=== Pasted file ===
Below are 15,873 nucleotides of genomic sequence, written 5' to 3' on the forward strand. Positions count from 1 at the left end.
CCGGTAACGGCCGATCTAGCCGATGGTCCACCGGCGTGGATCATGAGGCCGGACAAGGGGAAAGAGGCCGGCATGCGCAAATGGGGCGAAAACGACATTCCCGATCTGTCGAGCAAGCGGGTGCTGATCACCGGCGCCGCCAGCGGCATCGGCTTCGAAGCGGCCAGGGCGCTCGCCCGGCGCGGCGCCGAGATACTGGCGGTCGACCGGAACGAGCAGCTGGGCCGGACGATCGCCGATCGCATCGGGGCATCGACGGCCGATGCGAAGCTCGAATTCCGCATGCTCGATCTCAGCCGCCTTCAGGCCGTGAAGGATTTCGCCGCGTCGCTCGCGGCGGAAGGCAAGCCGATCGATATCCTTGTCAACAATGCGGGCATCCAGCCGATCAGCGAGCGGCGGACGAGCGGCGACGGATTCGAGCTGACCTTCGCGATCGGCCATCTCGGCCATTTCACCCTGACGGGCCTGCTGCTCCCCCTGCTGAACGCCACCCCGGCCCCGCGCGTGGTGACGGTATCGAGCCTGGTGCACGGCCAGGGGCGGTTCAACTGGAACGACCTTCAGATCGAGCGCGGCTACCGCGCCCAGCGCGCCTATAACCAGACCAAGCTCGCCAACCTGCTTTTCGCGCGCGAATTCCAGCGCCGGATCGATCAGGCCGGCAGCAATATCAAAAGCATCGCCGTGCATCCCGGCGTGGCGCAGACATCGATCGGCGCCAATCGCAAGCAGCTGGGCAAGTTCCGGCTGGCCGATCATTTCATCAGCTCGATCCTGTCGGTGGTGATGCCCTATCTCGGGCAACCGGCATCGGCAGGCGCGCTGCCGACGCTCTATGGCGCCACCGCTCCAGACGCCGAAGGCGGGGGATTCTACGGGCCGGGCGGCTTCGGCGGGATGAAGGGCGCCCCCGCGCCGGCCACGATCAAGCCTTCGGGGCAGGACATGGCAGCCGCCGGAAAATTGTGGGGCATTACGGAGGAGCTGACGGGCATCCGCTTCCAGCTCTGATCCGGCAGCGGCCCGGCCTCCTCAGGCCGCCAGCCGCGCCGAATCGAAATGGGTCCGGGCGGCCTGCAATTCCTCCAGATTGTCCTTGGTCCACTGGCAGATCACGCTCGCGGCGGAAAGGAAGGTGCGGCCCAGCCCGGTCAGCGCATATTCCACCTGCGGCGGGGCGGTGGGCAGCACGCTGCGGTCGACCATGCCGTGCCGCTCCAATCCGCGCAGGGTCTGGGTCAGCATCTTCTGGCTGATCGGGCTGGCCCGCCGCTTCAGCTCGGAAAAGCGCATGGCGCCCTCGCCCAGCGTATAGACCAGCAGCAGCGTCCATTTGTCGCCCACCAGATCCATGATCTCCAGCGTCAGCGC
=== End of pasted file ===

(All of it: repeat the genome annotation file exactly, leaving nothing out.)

Below are 15,873 nucleotides of genomic sequence, written 5' to 3' on the forward strand. Positions count from 1 at the left end.
CCGGTAACGGCCGATCTAGCCGATGGTCCACCGGCGTGGATCATGAGGCCGGACAAGGGGAAAGAGGCCGGCATGCGCAAATGGGGCGAAAACGACATTCCCGATCTGTCGAGCAAGCGGGTGCTGATCACCGGCGCCGCCAGCGGCATCGGCTTCGAAGCGGCCAGGGCGCTCGCCCGGCGCGGCGCCGAGATACTGGCGGTCGACCGGAACGAGCAGCTGGGCCGGACGATCGCCGATCGCATCGGGGCATCGACGGCCGATGCGAAGCTCGAATTCCGCATGCTCGATCTCAGCCGCCTTCAGGCCGTGAAGGATTTCGCCGCGTCGCTCGCGGCGGAAGGCAAGCCGATCGATATCCTTGTCAACAATGCGGGCATCCAGCCGATCAGCGAGCGGCGGACGAGCGGCGACGGATTCGAGCTGACCTTCGCGATCGGCCATCTCGGCCATTTCACCCTGACGGGCCTGCTGCTCCCCCTGCTGAACGCCACCCCGGCCCCGCGCGTGGTGACGGTATCGAGCCTGGTGCACGGCCAGGGGCGGTTCAACTGGAACGACCTTCAGATCGAGCGCGGCTACCGCGCCCAGCGCGCCTATAACCAGACCAAGCTCGCCAACCTGCTTTTCGCGCGCGAATTCCAGCGCCGGATCGATCAGGCCGGCAGCAATATCAAAAGCATCGCCGTGCATCCCGGCGTGGCGCAGACATCGATCGGCGCCAATCGCAAGCAGCTGGGCAAGTTCCGGCTGGCCGATCATTTCATCAGCTCGATCCTGTCGGTGGTGATGCCCTATCTCGGGCAACCGGCATCGGCAGGCGCGCTGCCGACGCTCTATGGCGCCACCGCTCCAGACGCCGAAGGCGGGGGATTCTACGGGCCGGGCGGCTTCGGCGGGATGAAGGGCGCCCCCGCGCCGGCCACGATCAAGCCTTCGGGGCAGGACATGGCAGCCGCCGGAAAATTGTGGGGCATTACGGAGGAGCTGACGGGCATCCGCTTCCAGCTCTGATCCGGCAGCGGCCCGGCCTCCTCAGGCCGCCAGCCGCGCCGAATCGAAATGGGTCCGGGCGGCCTGCAATTCCTCCAGATTGTCCTTGGTCCACTGGCAGATCACGCTCGCGGCGGAAAGGAAGGTGCGGCCCAGCCCGGTCAGCGCATATTCCACCTGCGGCGGGGCGGTGGGCAGCACGCTGCGGTCGACCATGCCGTGCCGCTCCAATCCGCGCAGGGTCTGGGTCAGCATCTTCTGGCTGATCGGGCTGGCCCGCCGCTTCAGCTCGGAAAAGCGCATGGCGCCCTCGCCCAGCGTATAGACCAGCAGCAGCGTCCATTTGTCGCCCACCAGATCCATGATCTCCAGCGTCAGCGC